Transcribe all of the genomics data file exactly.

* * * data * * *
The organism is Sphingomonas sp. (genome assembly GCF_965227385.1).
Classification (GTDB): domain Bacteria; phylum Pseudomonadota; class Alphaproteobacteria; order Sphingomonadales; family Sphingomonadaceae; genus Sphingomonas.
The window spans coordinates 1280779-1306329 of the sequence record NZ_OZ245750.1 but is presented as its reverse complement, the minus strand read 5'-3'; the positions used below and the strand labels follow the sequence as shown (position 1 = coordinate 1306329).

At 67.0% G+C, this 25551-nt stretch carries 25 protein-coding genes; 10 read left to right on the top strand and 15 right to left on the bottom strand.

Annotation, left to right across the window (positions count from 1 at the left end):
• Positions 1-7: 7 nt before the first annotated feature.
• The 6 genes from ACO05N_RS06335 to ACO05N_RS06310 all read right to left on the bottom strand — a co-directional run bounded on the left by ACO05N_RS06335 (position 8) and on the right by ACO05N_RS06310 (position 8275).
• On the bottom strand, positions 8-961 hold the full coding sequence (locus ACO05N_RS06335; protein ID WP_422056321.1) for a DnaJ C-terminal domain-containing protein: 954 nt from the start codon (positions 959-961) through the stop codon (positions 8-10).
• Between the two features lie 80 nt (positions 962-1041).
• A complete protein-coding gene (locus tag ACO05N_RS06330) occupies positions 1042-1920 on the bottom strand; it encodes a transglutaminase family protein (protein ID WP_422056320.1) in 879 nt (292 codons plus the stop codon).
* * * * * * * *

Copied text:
The organism is Sphingomonas sp. (genome assembly GCF_965227385.1).
Classification (GTDB): domain Bacteria; phylum Pseudomonadota; class Alphaproteobacteria; order Sphingomonadales; family Sphingomonadaceae; genus Sphingomonas.
The window spans coordinates 1280779-1306329 of the sequence record NZ_OZ245750.1 but is presented as its reverse complement, the minus strand read 5'-3'; the positions used below and the strand labels follow the sequence as shown (position 1 = coordinate 1306329).

At 67.0% G+C, this 25551-nt stretch carries 25 protein-coding genes; 10 read left to right on the top strand and 15 right to left on the bottom strand.

Annotation, left to right across the window (positions count from 1 at the left end):
• Positions 1-7: 7 nt before the first annotated feature.
• The 6 genes from ACO05N_RS06335 to ACO05N_RS06310 all read right to left on the bottom strand — a co-directional run bounded on the left by ACO05N_RS06335 (position 8) and on the right by ACO05N_RS06310 (position 8275).
• On the bottom strand, positions 8-961 hold the full coding sequence (locus ACO05N_RS06335; protein ID WP_422056321.1) for a DnaJ C-terminal domain-containing protein: 954 nt from the start codon (positions 959-961) through the stop codon (positions 8-10).
• Between the two features lie 80 nt (positions 962-1041).
• A complete protein-coding gene (locus tag ACO05N_RS06330) occupies positions 1042-1920 on the bottom strand; it encodes a transglutaminase family protein (protein ID WP_422056320.1) in 879 nt (292 codons plus the stop codon).